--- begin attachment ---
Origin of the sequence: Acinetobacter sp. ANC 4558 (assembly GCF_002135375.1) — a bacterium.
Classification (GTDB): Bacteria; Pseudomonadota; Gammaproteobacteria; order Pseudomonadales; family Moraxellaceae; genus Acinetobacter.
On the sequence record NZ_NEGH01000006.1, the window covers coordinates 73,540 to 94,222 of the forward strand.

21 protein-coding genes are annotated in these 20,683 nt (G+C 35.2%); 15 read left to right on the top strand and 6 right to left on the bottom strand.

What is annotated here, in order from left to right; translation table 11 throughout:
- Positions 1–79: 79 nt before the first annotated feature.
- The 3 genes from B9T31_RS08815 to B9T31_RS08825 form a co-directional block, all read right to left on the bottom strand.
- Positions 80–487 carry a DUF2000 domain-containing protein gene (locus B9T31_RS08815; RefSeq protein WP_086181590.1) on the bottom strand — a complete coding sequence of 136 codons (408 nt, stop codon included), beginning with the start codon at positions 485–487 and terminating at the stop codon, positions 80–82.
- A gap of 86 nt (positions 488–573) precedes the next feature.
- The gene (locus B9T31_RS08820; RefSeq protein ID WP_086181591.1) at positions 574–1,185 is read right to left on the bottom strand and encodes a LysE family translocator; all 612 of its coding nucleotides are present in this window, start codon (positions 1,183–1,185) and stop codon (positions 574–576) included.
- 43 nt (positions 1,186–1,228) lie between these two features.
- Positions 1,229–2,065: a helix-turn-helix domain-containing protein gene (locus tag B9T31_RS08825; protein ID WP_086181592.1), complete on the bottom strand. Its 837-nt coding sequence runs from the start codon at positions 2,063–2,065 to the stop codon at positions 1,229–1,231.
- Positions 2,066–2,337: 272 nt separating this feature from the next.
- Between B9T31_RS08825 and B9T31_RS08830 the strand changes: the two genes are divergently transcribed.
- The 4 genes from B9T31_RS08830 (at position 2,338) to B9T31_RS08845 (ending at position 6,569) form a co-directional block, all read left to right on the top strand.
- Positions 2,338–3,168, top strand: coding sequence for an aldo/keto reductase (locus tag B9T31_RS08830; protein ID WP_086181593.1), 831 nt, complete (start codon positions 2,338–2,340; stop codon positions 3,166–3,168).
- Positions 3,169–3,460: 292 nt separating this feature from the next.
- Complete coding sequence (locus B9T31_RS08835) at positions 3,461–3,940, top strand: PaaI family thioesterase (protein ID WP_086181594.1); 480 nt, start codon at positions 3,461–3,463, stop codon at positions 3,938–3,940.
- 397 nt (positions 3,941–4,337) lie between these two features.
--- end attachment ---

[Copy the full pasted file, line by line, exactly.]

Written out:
Origin of the sequence: Acinetobacter sp. ANC 4558 (assembly GCF_002135375.1) — a bacterium.
Classification (GTDB): Bacteria; Pseudomonadota; Gammaproteobacteria; order Pseudomonadales; family Moraxellaceae; genus Acinetobacter.
On the sequence record NZ_NEGH01000006.1, the window covers coordinates 73,540 to 94,222 of the forward strand.

21 protein-coding genes are annotated in these 20,683 nt (G+C 35.2%); 15 read left to right on the top strand and 6 right to left on the bottom strand.

What is annotated here, in order from left to right; translation table 11 throughout:
- Positions 1–79: 79 nt before the first annotated feature.
- The 3 genes from B9T31_RS08815 to B9T31_RS08825 form a co-directional block, all read right to left on the bottom strand.
- Positions 80–487 carry a DUF2000 domain-containing protein gene (locus B9T31_RS08815; RefSeq protein WP_086181590.1) on the bottom strand — a complete coding sequence of 136 codons (408 nt, stop codon included), beginning with the start codon at positions 485–487 and terminating at the stop codon, positions 80–82.
- A gap of 86 nt (positions 488–573) precedes the next feature.
- The gene (locus B9T31_RS08820; RefSeq protein ID WP_086181591.1) at positions 574–1,185 is read right to left on the bottom strand and encodes a LysE family translocator; all 612 of its coding nucleotides are present in this window, start codon (positions 1,183–1,185) and stop codon (positions 574–576) included.
- 43 nt (positions 1,186–1,228) lie between these two features.
- Positions 1,229–2,065: a helix-turn-helix domain-containing protein gene (locus tag B9T31_RS08825; protein ID WP_086181592.1), complete on the bottom strand. Its 837-nt coding sequence runs from the start codon at positions 2,063–2,065 to the stop codon at positions 1,229–1,231.
- Positions 2,066–2,337: 272 nt separating this feature from the next.
- Between B9T31_RS08825 and B9T31_RS08830 the strand changes: the two genes are divergently transcribed.
- The 4 genes from B9T31_RS08830 (at position 2,338) to B9T31_RS08845 (ending at position 6,569) form a co-directional block, all read left to right on the top strand.
- Positions 2,338–3,168, top strand: coding sequence for an aldo/keto reductase (locus tag B9T31_RS08830; protein ID WP_086181593.1), 831 nt, complete (start codon positions 2,338–2,340; stop codon positions 3,166–3,168).
- Positions 3,169–3,460: 292 nt separating this feature from the next.
- Complete coding sequence (locus B9T31_RS08835) at positions 3,461–3,940, top strand: PaaI family thioesterase (protein ID WP_086181594.1); 480 nt, start codon at positions 3,461–3,463, stop codon at positions 3,938–3,940.
- 397 nt (positions 3,941–4,337) lie between these two features.